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Witchcraft Or Healing? Hieros Gamos Described In Paganism And Wicca

Witchcraft Or Healing? Hieros Gamos Described In Paganism And Wicca

Today, in the second part of the series on Hieros Gamos, we explore mysterious traditions and beliefs that have surrounded and shaped Wiccan society and related cultures like Paganism.

While even in modern times, sex is a topic which can make many people uncomfortable to talk about it, many ancient cultures considered it as a form of life itself. Honouring its reproductive nature and spiritual connect, the Wiccans used it in times of communal distress and conducted the ritual as a means to find relief from their troubles. The Great Rite could be conducted either symbolically or practically by the High Priest and High Priestess within a sacred circle. In the symbolic version, the High Priestess would dip the athame, the ceremonial blade into a chalice which was filled with wine and held by the High Priest. The union of the chalice and blade depicted the union of the Maiden Goddess with the Lover God and was viewed as an act of creation in itself. This creation referred not only to the creation of the Universe, but also creation of the Godhead (spirit). This divine union was purported to attract the spiritual forces and bestow the society with fertility, fortune and the power to overcome its difficulties.

The Great Rite could not be performed by just anyone, as it was a consensual act conducted between two people who were already committed to each other. It was usually performed between people of equal stature in the society and moreover required a good deal of knowledge and understanding about the practice. Therefore it was usually limited to the High Priest and High Priestess who had to undergo a training period similar to a degree system to attain their post in the society. In fact, in some Wiccan traditions, one could attain the Third Degree and become a High Priest and High Priestess only after conducting the Great Rite. The Great Rite was performed during other occasions as well, such as handfastings (a traditional engagement ceremony which also served as a trial marriage) or seasonal festivals. One famous festival was the May Day festival Beltane, during which the ritual was performed to seal the chances of a good harvest, fertility and prosperity of the society.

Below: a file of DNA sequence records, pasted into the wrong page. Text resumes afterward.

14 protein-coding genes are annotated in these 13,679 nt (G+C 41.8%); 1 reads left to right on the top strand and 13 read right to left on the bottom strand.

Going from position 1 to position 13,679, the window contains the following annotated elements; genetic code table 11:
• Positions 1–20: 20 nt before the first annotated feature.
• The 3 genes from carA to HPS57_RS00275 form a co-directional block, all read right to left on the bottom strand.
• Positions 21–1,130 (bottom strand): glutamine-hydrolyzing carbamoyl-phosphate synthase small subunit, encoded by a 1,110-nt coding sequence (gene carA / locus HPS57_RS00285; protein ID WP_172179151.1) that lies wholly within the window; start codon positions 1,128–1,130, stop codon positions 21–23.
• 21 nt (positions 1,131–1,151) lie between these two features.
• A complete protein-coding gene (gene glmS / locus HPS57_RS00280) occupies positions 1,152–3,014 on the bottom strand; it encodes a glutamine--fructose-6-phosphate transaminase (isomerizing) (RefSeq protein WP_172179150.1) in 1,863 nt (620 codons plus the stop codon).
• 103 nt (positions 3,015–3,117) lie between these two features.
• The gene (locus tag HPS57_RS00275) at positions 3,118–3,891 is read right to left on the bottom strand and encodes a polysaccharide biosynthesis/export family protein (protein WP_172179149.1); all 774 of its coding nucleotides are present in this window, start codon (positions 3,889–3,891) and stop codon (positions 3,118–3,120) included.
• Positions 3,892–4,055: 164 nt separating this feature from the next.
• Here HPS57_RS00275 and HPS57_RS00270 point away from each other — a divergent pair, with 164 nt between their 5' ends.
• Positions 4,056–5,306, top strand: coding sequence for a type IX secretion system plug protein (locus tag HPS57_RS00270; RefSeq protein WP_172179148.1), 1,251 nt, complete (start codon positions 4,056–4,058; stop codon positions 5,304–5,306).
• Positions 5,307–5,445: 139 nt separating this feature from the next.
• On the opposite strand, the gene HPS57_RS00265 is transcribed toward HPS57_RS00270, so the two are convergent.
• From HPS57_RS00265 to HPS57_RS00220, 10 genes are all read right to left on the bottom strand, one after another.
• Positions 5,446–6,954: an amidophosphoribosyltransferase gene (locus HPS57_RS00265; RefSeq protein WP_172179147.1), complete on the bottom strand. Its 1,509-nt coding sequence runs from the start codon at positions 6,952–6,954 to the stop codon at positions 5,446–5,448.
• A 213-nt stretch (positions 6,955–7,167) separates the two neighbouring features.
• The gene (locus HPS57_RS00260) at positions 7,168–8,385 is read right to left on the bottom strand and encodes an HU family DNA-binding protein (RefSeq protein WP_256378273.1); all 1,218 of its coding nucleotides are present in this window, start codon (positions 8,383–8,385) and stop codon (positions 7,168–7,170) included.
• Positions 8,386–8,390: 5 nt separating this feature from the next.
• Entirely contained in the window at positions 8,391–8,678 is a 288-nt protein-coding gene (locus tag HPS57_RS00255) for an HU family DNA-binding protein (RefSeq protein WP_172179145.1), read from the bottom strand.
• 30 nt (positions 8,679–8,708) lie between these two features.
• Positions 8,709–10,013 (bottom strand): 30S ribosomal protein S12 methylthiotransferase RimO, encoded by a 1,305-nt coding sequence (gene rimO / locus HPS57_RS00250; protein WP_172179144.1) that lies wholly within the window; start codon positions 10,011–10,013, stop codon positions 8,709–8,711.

The Great Rite was not limited to only straight couples and could be performed between same-sex couples too, as long as one partner was ready to embody the opposite sex to create the perfect balance of the male and female energies. The Great Rite recognised the fact that female energies could be represented in a male as well and vice versa, which enabled it to keep aside trivial considerations of sexual inclination and view the sacred ritual as an act of invoking the spiritual powers for the betterment of the community. In modern cultures, puritan philosophy that has seeped into the society has made us view sex as a sinful and/ or private act. This is a major reason why today, modern believers conduct the Great Rite in secret, after making all the members present comfortable about being a part of the act and also being in sync with their spiritual energies. Although the rite is not widely practised today, it is still kept alive by a handful of people who rise above the common notions of the corrupt and sinful nature of the act and truly believe in its power and sanctity.

Read Also: Sex or Sacred? Greek Rite Hieros Gamos Decoded

Read Also: The Philosophies Of Brahmacharya Which Can Transform Your Life

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